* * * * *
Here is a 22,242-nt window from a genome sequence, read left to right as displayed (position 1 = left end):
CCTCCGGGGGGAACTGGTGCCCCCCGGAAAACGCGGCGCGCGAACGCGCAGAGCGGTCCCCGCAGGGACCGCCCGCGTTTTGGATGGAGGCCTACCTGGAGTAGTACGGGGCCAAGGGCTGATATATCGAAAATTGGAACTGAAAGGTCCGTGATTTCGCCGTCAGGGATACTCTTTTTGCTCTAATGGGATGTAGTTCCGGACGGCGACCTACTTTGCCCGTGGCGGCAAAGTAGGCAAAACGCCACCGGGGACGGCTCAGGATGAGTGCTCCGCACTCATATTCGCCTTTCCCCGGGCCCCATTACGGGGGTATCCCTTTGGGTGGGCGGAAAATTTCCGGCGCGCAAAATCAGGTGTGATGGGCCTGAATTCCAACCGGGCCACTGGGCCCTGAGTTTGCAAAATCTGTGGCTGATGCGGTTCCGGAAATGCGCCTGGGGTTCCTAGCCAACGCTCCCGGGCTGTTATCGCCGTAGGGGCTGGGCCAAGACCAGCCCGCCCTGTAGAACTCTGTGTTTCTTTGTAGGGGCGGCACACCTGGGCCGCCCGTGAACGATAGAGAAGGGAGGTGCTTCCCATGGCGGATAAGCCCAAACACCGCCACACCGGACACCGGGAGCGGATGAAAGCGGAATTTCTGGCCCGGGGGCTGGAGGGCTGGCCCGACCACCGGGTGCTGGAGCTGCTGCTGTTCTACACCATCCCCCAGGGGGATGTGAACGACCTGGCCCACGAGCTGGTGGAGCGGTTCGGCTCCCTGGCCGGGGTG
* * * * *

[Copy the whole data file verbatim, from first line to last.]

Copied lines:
Here is a 22,242-nt window from a genome sequence, read left to right as displayed (position 1 = left end):
CCTCCGGGGGGAACTGGTGCCCCCCGGAAAACGCGGCGCGCGAACGCGCAGAGCGGTCCCCGCAGGGACCGCCCGCGTTTTGGATGGAGGCCTACCTGGAGTAGTACGGGGCCAAGGGCTGATATATCGAAAATTGGAACTGAAAGGTCCGTGATTTCGCCGTCAGGGATACTCTTTTTGCTCTAATGGGATGTAGTTCCGGACGGCGACCTACTTTGCCCGTGGCGGCAAAGTAGGCAAAACGCCACCGGGGACGGCTCAGGATGAGTGCTCCGCACTCATATTCGCCTTTCCCCGGGCCCCATTACGGGGGTATCCCTTTGGGTGGGCGGAAAATTTCCGGCGCGCAAAATCAGGTGTGATGGGCCTGAATTCCAACCGGGCCACTGGGCCCTGAGTTTGCAAAATCTGTGGCTGATGCGGTTCCGGAAATGCGCCTGGGGTTCCTAGCCAACGCTCCCGGGCTGTTATCGCCGTAGGGGCTGGGCCAAGACCAGCCCGCCCTGTAGAACTCTGTGTTTCTTTGTAGGGGCGGCACACCTGGGCCGCCCGTGAACGATAGAGAAGGGAGGTGCTTCCCATGGCGGATAAGCCCAAACACCGCCACACCGGACACCGGGAGCGGATGAAAGCGGAATTTCTGGCCCGGGGGCTGGAGGGCTGGCCCGACCACCGGGTGCTGGAGCTGCTGCTGTTCTACACCATCCCCCAGGGGGATGTGAACGACCTGGCCCACGAGCTGGTGGAGCGGTTCGGCTCCCTGGCCGGGGTG